Diet, Disease and Illness, Health and Cooking

Thoughts on Fair Trade, GMO’s, Toxins and Your Body, and A DIY Healthy Lifestyle

First off, I’ll come out and state that I try to support products labeled as the following (not a complete list):


  • fair trade
  • organic
  • non-GMO
  • certified by a reputable organization


I will also say that leading such a lifestyle is very, very difficult. My husband is the breadwinner in the house. We live off his income. Military income isn’t much. It covers the necessities, which are far more often our bills than our wants, but our needs are met. Yet it gets very disheartening when I see so many others out there able to buy–and get a hold of (another shortcoming of the military lifestyle)!–the products I really want to incorporate into my family’s healthy lifestyles. These seem to have become even more important to me now that I’m a mother.


There are some reading this that have just nodded. This sounds familiar to a lot of people, especially in these hard economic times. I don’t think that anyone wants to buy foods and other products that are unorganic, non-fair trade, GMO-filled mysteries. I honestly don’t. Sometimes, they just don’t have another option–their reasons are their own.


Besides GMO’s, which I’ll touch on in a moment, I think that fair trade products are top on my list to buy when I can. Why? Well, I don’t agree with oppressing other people, which happens a lot when big cash crops like coffee, tea and chocolate (to name a few) are produced and harvested. I don’t agree with how the laborers are treated and how these labor practices affect the local economy. That’s why I try to buy fair trade.


According to the World Fair Trade Organization (WFTO):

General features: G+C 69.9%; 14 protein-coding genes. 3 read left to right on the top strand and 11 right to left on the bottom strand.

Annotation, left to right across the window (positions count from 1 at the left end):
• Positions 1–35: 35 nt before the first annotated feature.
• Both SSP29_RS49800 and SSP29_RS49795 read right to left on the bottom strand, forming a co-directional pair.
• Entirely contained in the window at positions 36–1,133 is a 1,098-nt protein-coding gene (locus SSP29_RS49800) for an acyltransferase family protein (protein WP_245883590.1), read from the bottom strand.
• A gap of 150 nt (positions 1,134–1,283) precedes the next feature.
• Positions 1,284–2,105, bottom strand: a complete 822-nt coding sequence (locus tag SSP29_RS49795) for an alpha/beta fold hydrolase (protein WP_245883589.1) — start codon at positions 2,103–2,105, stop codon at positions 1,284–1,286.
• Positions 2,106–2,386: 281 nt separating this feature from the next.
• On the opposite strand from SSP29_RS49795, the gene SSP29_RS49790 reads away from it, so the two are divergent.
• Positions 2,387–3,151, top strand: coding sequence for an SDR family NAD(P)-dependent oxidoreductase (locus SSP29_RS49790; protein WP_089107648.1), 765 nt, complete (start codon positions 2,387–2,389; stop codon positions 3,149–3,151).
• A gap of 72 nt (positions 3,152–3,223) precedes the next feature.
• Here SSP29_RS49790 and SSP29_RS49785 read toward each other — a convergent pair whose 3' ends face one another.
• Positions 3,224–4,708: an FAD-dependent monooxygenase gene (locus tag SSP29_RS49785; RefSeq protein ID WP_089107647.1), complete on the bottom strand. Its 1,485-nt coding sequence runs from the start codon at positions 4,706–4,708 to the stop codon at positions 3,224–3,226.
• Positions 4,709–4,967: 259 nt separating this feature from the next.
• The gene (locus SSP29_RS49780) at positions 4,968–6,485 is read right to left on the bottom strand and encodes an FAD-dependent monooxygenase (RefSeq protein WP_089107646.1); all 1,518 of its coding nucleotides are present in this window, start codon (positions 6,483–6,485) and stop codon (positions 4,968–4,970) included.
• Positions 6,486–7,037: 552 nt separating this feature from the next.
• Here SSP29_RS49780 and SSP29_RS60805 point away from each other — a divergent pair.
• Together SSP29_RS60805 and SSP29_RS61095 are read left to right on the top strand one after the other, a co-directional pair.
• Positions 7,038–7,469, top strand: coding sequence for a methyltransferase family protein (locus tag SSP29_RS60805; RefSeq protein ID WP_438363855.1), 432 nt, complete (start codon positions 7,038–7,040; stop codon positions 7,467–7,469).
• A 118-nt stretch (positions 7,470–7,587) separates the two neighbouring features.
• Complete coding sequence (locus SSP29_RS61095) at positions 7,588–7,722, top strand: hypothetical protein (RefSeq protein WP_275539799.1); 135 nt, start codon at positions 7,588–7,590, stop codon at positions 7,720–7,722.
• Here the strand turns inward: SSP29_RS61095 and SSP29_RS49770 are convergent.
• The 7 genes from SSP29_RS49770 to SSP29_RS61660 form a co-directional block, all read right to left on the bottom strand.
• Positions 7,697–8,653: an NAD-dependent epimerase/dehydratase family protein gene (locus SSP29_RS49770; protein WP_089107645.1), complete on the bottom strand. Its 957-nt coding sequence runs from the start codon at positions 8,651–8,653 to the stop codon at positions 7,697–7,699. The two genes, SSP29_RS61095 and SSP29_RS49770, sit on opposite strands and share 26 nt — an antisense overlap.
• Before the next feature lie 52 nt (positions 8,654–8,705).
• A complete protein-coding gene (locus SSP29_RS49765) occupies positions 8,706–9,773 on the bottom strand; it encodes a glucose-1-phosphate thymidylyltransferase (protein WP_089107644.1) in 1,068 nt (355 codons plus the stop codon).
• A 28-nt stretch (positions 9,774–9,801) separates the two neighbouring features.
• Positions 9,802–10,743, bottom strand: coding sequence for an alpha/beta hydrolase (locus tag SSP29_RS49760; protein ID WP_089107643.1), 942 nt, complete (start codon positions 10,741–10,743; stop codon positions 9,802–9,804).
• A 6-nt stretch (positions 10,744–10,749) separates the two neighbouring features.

Fair Trade is a trading partnership, based on dialogue, transparency and respect, that seek greater equity in international trade. It contributes to sustainable development by offering better trading conditions to, and securing the rights of, marginalized producers and workers–especially in the South. Fair Trade Organizations, backed by consumers, are engaged actively in supporting producers, awareness raising and in campaigning for changes in the rules and practice of conventional international trade.


Of course, I also care about how food is cultivated and grown. I don’t pretend to think that science has not aided the starving populations in our world. It has by making crops grow faster and in greater quantities than ever before. However, how the DNA of the plants and animals produced is transmuted bothers me for several reasons:


  • There’s a lack of transparency on what and how it goes on during the manufacturing of genetically modified organisms (GMO’s)
  • Lobbyists pay into big government, and big government protects lobbyists from the justice system
  • I’m not keen on remaking what already comes naturally in this world–I think it’s risky at best and more likely dangerous for us, our kids, our health and our planet